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UCLA Dining shows resilience through the pandemic, remains No. 1 in nation

By Bryana Plata

July 10, 2023 6:31 p.m.

This post was updated July 10 at 6:50 p.m.

Ranked first in college dining by Niche for the fourth year in a row, UCLA’s food remains recognized by both students and staff.

While some Bruins believe UCLA’s dining is No.1, others believe the closure of some restaurants has weakened its ranking. The pandemic’s impact on UCLA’s dining services led to the closure of some restaurants as well as staffing shortages that the university is still looking to resolve.

UCLA’s reputation for having the best college food stems from offering a variety of dining options such as multiple dining halls, cafes, food trucks and restaurants with quality food, according to an emailed statement from associate director of UCLA Dining Charles Wilcots.

Wilcots said this variety allows students to choose from a diverse selection of cuisines and meal options, which help contribute to a positive dining experience.

“These rankings are largely based on the feedback of students (85% of the overall score),” Wilcots said. “Which makes earning No. 1 particularly exciting for us.”

Additionally, Rendezvous storekeeper Javier Martinez said UCLA’s ranking can be attributed to the wide variety of food from European, Asian, Mexican and American cuisines as well as vegetarian and plant-based options.

Many Bruins also show the same appreciation toward UCLA’s food variety.

Lindsey Perez, a UCLA alumnus who graduated in 2023, said she ate dining hall food for her three years living on the Hill and believes it is the focus on accommodating dietary restrictions that sets UCLA apart.

“It’s BPlate (Bruin Plate) that gives us the number one aspect of it because it’s the dining hall that serves strict vegetarian and vegan options holistically,” Perez said. “I am not vegan or vegetarian and I go there all the time and I enjoy all the options.”

Wilcots added that the university makes efforts to source local and sustainable ingredients, which may contribute to the overall quality of the food. According to UCLA Dining Services, Dining offers a range of options for a well-balanced meal, including plant-based products and organic fruits and vegetables.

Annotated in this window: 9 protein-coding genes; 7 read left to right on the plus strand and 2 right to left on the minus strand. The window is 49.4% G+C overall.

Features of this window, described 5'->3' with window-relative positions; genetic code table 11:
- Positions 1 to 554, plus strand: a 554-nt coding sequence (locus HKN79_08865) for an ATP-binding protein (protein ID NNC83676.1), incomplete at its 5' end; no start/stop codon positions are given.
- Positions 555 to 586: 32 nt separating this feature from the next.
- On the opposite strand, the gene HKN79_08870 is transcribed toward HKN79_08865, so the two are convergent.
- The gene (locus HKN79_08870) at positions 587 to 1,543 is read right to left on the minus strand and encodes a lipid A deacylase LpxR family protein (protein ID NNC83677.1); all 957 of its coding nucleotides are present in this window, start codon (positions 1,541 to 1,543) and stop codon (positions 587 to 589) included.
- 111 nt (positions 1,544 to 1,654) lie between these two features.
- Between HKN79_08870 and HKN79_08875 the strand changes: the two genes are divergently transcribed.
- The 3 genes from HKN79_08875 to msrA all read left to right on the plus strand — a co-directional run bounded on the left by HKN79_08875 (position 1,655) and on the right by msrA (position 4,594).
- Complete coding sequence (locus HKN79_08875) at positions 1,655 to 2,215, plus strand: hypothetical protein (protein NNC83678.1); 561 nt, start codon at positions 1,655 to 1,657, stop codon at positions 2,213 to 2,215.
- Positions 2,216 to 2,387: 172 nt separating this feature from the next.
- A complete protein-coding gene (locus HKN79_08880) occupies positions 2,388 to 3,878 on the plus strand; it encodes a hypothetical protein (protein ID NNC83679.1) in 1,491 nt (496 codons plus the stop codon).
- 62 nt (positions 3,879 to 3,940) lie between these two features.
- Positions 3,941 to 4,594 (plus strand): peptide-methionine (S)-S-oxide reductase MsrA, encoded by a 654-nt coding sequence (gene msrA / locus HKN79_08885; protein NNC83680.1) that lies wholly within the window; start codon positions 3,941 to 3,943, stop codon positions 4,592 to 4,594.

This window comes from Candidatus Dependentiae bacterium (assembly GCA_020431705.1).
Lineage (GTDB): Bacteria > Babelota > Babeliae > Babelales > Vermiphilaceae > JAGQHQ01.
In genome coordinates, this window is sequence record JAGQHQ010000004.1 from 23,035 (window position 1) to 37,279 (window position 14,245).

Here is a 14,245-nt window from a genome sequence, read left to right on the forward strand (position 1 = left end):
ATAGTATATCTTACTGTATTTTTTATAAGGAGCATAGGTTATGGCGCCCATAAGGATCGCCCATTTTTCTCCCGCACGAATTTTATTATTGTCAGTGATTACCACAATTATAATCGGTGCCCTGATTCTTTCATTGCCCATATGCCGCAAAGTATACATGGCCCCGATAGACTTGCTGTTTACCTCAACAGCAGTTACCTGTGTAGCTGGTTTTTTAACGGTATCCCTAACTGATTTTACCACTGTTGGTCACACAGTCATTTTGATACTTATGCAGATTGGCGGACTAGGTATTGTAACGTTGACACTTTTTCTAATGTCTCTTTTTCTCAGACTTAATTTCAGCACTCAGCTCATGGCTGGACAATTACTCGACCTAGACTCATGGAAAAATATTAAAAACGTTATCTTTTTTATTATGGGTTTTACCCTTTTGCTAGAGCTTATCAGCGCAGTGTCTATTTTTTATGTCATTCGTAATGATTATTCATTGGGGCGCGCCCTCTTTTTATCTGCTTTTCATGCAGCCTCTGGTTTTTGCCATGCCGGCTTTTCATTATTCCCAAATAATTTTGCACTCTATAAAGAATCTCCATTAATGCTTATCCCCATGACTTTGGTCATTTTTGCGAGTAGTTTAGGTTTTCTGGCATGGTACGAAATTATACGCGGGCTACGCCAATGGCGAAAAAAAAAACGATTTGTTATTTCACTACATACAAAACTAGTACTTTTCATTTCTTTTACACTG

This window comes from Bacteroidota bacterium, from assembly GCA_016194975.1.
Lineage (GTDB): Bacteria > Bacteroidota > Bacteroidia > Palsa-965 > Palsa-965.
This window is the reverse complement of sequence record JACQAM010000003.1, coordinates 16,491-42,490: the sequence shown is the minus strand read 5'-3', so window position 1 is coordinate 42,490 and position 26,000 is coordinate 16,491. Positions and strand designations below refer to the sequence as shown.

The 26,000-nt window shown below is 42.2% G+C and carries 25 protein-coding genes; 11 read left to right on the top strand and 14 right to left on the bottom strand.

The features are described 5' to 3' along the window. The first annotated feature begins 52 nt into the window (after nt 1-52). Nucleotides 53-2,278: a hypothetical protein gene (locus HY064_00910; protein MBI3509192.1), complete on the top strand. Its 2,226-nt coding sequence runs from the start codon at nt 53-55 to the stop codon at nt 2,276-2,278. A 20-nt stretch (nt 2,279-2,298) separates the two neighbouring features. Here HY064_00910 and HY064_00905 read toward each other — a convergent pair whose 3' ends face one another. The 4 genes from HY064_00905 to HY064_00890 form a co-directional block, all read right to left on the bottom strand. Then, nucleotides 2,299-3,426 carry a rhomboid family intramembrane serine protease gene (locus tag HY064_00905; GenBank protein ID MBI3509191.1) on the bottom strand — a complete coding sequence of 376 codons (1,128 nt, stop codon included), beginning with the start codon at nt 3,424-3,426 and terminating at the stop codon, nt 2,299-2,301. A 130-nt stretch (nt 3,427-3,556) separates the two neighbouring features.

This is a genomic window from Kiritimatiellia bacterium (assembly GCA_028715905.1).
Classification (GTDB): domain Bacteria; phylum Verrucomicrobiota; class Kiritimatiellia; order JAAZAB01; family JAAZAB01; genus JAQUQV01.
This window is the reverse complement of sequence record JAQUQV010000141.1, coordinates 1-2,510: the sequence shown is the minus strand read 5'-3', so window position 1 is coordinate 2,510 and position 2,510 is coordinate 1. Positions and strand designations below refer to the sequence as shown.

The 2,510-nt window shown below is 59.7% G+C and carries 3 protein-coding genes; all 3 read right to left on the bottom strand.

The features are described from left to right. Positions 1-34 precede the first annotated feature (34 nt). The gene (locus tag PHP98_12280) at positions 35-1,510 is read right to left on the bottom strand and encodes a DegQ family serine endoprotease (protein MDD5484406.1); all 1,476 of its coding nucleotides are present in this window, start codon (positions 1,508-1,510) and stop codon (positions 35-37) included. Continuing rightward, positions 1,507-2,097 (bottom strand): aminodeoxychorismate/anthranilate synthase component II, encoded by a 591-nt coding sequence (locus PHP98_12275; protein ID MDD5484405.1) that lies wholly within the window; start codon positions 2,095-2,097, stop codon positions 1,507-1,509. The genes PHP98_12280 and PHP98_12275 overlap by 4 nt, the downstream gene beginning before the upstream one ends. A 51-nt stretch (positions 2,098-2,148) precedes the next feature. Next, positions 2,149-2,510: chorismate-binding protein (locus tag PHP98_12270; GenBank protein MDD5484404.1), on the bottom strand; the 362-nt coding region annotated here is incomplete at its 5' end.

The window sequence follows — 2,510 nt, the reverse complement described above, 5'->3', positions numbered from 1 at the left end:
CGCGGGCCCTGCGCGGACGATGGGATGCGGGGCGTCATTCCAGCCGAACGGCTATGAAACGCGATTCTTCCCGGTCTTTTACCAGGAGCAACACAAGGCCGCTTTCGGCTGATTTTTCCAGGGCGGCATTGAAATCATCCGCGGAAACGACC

“We are always striving to be innovative and conscious of what our students want and need,” Wilcots said. “We are always open to feedback and how we can further improve.”

While UCLA’s dining services remain well-received, factors like public health concerns and staffing numbers have affected its operations. Wilcots said the COVID-19 pandemic has had an impact on dining operations across the nation, including those at UCLA.

Rasmussen Galvan, a food service worker at The Study at Hedrick, said UCLA administration continued to support staff members through the pandemic. At the beginning of the pandemic, Galvan was able to take a paid leave at home when her seven-year-old daughter’s school shut down to prevent the spread of the virus.

New strategies and protocols were also put in place during the pandemic across dining halls to avoid the virus’ transmission.

Martinez said staff needed to take COVID-19 tests twice a week and practice social distancing, including a limit on the number of members allowed in the kitchen and dining area.

The pandemic also led to long-term staffing shortages. According to the U.S. Chamber of Commerce, in 2022 more than 50 million workers, especially in the food services and hospitality industries, quit their jobs in search of improvements in work-life balance, flexibility, compensation and company culture.

Wilcots said that the current staffing shortage at UCLA dining is due in part to former staffers leaving in favor of remote positions. However, Galvan said the opportunity to work remotely was not the only factor that contributed to dining’s staffing issues.

“A lot of our staff did leave due to shortness of hours,” Galvan said. “Staff were either looking for more hours and at the time, a lot of students weren’t on campus.”

[Related: Long lines, short staffed]

Despite the staff shortage, Wilcots said UCLA Dining continues to recruit new team members to fill positions as of May 2023.